The family of Kayla Mueller, an American woman held captive by the Islamist terror group ISIS, said Tuesday it has received confirmation that she is dead.
“We are heartbroken to share that we’ve received confirmation that Kayla Jean Mueller, has lost her life,” a statement from the family reads.
“Kayla was a compassionate and devoted humanitarian. She dedicated the whole of her young life to helping those in need of freedom, justice, and peace,” the family said.
On Friday, ISIS claimed that Mueller — captured in northern Syria in 2013 — had been killed in a building that was hit during a Jordanian airstrike on Raqqa, the militants’ de facto capital in Syria. At the time, ISIS offered no proof to back up its claim, other than an image of a building in rubble.
Over the weekend, ISIS sent the family a private message, National Security Council spokeswoman Bernadette Meehan said Tuesday.
“Once this information was authenticated by the intelligence community, they concluded that Kayla was deceased,” Meehan said.
The new information does not clarify how Mueller died, a law enforcement source familiar with the case said on condition of anonymity.
U.S. President Barack Obama offered his condolences to the young woman’s family.
“Kayla’s compassion and dedication to assisting those in need shows us that even amongst unconscionable evil, the essential decency of humanity can live on,” Obama said in a statement released by the White House Tuesday.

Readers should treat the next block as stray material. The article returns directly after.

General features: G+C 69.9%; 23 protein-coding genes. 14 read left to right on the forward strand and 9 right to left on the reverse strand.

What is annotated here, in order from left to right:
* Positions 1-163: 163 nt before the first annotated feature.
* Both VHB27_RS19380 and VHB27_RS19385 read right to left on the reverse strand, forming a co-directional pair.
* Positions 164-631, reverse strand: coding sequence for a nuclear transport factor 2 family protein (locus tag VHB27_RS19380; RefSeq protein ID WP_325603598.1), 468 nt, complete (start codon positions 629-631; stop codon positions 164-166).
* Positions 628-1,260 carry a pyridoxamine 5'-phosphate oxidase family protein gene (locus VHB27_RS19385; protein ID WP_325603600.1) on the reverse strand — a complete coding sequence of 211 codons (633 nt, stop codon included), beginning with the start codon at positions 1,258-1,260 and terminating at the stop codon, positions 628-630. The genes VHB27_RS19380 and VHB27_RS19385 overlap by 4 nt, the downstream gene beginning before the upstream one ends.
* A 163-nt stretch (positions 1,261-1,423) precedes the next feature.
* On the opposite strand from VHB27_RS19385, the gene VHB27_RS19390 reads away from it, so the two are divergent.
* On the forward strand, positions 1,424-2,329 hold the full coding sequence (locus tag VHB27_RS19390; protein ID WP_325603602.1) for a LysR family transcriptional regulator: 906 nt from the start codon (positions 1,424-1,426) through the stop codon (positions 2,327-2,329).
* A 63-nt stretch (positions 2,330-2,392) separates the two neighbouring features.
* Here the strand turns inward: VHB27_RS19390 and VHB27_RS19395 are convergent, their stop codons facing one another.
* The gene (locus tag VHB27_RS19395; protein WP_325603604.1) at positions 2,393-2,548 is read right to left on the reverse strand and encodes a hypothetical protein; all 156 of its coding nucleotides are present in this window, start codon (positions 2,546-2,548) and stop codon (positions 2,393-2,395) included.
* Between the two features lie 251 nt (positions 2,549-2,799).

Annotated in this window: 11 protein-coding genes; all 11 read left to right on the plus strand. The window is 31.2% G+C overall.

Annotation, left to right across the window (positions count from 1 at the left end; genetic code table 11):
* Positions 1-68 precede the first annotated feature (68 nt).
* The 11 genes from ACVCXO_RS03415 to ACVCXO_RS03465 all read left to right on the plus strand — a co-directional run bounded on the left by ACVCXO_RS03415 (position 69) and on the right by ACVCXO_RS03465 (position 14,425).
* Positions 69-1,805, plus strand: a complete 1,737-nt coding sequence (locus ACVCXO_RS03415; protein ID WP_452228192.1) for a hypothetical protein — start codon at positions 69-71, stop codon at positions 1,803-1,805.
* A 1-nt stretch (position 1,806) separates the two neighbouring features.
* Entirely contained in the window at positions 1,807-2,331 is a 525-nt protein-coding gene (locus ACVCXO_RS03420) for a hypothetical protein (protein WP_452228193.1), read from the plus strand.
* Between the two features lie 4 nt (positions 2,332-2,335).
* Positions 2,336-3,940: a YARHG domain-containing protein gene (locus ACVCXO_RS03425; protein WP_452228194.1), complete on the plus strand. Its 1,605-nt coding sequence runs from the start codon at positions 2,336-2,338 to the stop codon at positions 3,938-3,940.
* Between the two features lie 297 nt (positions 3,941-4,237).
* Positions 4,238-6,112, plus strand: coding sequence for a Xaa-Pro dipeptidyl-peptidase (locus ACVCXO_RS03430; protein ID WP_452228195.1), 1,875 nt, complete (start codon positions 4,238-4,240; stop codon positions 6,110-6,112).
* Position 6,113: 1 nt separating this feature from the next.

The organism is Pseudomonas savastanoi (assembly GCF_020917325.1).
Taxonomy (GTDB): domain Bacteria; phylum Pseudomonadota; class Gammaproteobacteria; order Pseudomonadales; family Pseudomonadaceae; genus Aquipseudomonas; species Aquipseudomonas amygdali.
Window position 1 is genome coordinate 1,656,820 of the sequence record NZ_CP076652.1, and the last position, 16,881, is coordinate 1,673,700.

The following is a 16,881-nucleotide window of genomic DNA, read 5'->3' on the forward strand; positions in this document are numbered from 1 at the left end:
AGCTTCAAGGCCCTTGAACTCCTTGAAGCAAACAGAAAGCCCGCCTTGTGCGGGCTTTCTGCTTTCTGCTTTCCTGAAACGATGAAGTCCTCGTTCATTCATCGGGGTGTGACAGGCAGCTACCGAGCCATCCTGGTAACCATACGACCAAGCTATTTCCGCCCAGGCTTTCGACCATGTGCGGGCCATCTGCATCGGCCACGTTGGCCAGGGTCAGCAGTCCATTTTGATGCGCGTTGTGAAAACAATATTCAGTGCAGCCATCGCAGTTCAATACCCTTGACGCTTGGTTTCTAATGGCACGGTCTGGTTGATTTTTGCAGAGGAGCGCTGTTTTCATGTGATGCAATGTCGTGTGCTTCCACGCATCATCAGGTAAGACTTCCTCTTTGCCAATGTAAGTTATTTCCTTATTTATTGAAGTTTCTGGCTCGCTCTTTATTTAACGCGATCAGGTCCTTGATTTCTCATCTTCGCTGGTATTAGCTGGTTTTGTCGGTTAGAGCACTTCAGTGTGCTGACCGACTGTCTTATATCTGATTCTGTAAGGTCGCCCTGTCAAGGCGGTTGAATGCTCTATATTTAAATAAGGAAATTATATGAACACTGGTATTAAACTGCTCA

Taken hostage in 2013
Mueller fell into the hands of hostage-takers in August 2013 in Aleppo, Syria, her family said, after leaving a Doctors Without Borders hospital.
Her family said ISIS contacted them in Mary with proof that she was alive. The militants eventually said they would kill her if the family didn’t pay nearly $7 million by August 13, 2014, according to a source close to the family. What happened after that deadline is unclear.
A life serving others
Mueller, 26, made it her life’s work to help others. After graduating from Northern Arizona University in 2009, she worked with humanitarian groups in northern India, Israel and Palestinian territories, a family spokeswoman said. In Israel, she volunteered at the African Refugee Development Center.
Mueller went back to Arizona in 2011, volunteered in a women’s shelter and worked at an HIV/AIDS clinic, helping to facilitate events and providing local coordination for World AIDS Day, the family spokeswoman said.
After working for a year as an au pair in France, she traveled to the Turkish/Syrian border to work with the Danish Refugee Council and the humanitarian organization Support to Life, which assisted families who had been forced to flee their homes due to the civil war in Syria, the spokeswoman said.
In a YouTube video produced in October 2011, before the rise of ISIS, Mueller said she supported a sit-in that protested the Syrian regime.
“I am in solidarity with the Syrian people,” she said. “I reject the brutality and killing that the Syrian authorities are committing against the Syrian people.”